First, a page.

Uttar Pradesh: Is BJP rattling the Thakur throne?

While seemingly losing Jat support to the Congress in Haryana, the BJP had seemed assured of both Jat and Thakur support in western UP

Arun Govil on the campaign trail in Meerut (photo: @arungovil12/X)
Arun Govil on the campaign trail in Meerut (photo: @arungovil12/X)

Aas Mohd Kaif

Apparently sitting pretty in western Uttar Pradesh after conferring the Bharat Ratna on Chaudhary Charan Singh and winning over Rashtriya Lok Dal leader Jayant Chaudhary, the BJP now has a rethink on its hands thanks to black flag protests facing its candidates Sanjeev Balyan in Muzaffarnagar and Arun Govil in Meerut.

While seemingly losing Jat support to the Congress in Haryana, the BJP had seemed assured of the support of both Jats and Thakurs in western UP. However, the party is now clearly unable to take the Thakurs for granted.

Even a cursory look at the tour programmes of chief minister Yogi Adityanath and Union defence minister Rajnath Singh indicates that both are campaigning extensively in the region. While PM Narendra Modi and Union home minister Amit Shah have already addressed large rallies in Thakur-dominated areas, Singh is scheduled to address four more, and Adityanath several more before the first phase of polling on 19 April.

Thakurs mostly belong to the Kshatriya community and are historically descended from land owners of Rajput ancestry in Gujarat and Rajasthan. Rajputs, however, long believed to be a captive vote bank of the BJP in western UP, are now making no secret of their hostility towards the party.

The Kshatriya maha panchayat (mega gathering) at Nanauta in Saharanpur attracted some 50,000 Thakurs. As many as 121 people’s representatives, including both sitting and former MLAs, attended the maha panchayat, the organisers claimed. One of the resolutions adopted at the rally was to lend support to candidates who show the potential to defeat the BJP.

What has led to this seemingly drastic turnaround? One of the rally's key organisers, Thakur Puran Singh, complains of continued neglect by the BJP, claiming that as many as 80 Thakur leaders have been sidelined or dumped by the party since 2019 in UP, Rajasthan, Haryana, Chhattisgarh and other states. In short, 80 Thakur claimants for nomination to contest the Lok Sabha elections were ignored by the party.

“Thakurs are consistently being insulted by BJP leaders, but the party is taking no action against them," fumes Puran Singh, and declares that another maha panchayat is being organised which will be attended by 100 former MLAs and 50 former MPs. “We will teach the BJP a lesson this time,” he adds.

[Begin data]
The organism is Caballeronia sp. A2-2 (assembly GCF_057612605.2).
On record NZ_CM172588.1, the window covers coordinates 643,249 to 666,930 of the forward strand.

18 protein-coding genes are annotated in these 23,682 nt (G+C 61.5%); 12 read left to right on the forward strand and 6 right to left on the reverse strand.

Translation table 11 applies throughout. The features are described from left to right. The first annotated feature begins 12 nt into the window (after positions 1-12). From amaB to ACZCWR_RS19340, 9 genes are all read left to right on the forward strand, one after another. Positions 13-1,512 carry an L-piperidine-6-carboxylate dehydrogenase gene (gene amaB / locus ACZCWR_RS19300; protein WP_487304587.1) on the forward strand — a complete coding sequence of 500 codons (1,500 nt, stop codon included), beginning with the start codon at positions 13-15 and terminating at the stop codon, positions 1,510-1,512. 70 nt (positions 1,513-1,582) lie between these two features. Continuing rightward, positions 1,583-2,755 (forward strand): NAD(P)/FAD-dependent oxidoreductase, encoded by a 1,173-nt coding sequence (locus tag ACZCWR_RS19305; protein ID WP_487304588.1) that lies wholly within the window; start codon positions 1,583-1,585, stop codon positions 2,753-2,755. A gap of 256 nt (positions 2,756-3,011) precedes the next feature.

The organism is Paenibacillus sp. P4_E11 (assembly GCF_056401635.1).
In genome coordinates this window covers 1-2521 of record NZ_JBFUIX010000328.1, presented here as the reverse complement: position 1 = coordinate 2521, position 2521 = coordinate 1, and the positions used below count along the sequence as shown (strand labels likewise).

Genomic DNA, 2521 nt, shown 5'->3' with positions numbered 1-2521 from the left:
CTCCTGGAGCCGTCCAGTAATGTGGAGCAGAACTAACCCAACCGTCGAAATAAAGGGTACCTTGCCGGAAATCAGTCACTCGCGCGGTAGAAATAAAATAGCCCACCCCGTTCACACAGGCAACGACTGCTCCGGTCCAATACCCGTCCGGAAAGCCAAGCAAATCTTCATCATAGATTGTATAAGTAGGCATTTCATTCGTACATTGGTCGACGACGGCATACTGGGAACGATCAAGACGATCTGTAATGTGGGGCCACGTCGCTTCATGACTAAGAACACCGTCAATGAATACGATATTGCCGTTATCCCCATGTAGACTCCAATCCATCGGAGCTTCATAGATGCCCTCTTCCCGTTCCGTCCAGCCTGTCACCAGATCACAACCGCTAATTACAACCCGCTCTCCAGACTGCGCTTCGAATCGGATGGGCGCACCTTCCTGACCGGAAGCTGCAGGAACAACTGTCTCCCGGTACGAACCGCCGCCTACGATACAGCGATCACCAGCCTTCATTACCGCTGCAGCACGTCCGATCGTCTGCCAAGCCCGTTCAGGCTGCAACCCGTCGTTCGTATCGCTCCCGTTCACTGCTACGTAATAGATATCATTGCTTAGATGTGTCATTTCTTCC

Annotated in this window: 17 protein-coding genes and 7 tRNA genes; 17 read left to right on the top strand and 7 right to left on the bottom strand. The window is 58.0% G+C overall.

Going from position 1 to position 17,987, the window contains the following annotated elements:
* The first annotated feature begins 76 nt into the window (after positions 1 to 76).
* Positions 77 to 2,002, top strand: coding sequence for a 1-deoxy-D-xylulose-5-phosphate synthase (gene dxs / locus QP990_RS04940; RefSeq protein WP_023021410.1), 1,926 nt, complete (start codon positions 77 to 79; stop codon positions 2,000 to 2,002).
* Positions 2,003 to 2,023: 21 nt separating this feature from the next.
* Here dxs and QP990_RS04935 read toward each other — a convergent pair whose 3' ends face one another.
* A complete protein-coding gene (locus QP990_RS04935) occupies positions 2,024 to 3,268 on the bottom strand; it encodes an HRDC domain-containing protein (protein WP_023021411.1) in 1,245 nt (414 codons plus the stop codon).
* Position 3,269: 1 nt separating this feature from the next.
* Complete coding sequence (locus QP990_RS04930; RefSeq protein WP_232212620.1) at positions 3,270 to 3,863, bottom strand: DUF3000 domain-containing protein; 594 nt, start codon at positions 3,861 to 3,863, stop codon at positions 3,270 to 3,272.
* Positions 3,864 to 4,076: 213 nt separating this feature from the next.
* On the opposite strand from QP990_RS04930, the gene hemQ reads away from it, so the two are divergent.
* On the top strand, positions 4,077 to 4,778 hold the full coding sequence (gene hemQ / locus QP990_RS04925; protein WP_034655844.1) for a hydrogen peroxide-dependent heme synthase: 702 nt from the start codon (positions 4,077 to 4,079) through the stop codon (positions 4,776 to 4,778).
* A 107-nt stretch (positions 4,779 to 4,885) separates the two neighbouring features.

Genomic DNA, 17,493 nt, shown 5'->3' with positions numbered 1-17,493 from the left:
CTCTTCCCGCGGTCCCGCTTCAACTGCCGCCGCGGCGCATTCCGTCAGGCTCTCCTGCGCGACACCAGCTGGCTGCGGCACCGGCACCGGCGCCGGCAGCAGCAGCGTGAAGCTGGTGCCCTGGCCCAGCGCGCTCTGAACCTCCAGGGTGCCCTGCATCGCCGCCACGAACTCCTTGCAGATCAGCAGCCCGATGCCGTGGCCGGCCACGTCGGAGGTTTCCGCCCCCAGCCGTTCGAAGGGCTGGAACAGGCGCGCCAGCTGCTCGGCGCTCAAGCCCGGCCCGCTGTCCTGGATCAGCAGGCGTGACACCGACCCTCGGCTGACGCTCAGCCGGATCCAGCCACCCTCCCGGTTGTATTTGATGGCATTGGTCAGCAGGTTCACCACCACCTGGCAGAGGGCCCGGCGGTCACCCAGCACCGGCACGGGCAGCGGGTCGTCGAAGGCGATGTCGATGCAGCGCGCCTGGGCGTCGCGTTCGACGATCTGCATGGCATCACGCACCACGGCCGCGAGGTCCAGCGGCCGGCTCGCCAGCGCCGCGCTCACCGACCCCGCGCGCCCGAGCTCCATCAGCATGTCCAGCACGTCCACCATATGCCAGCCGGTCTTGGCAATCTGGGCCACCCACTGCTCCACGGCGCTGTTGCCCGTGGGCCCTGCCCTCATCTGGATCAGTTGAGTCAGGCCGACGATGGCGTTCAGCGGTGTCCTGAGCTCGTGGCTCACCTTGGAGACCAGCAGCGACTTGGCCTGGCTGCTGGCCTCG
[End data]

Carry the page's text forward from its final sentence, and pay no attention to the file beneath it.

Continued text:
The grievances are not confined to political representation alone. There is no representation of Thakurs in the Ram Mandir Trust, he says. “Imagine ignoring the descendants of Suryavanshi Kshatriyas, the descendants of Shri Ram himself,” he adds.

Other grievances, including the deliberate distortion in text books about the community and its heroes have also not been addressed, Puran Singh complains.

Why has the BJP not fielded a Rajput candidate in Ghaziabad and Gautam Buddh Nagar (Noida), with 5 lakh and 4.5 lakh Thakur voters respectively, he asks. Similarly, he reels off names like Bijnaur, Muzaffarnagar, Kairana, Saharanpur, Meerut and Amroha, and wonders why not a single Thakur candidate made the cut in these constituencies. The only Thakur candidate fielded by the BJP is Kunwar Sarvesh Singh from Moradabad, adds Akhil Bharatiya Kshatriya Mahasabha secretary Raghavendra Singh.

An interesting theory doing the rounds is that the apparent rebellion is being engineered by the BJP itself. Political observer and analyst Kunwar Devendra Singh explains, “Modi and Shah know that Thakurs will eventually return to the BJP at polling time. But by fielding candidates from other communities, the BJP is trying to make a dent in communities like Gurjars, Banias and Dalits."

It remains to be seen if the calculations work out, or whether they inflict any damage in the first three phases of the election in Uttar Pradesh.

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Published: 09 Apr 2024, 7:29 PM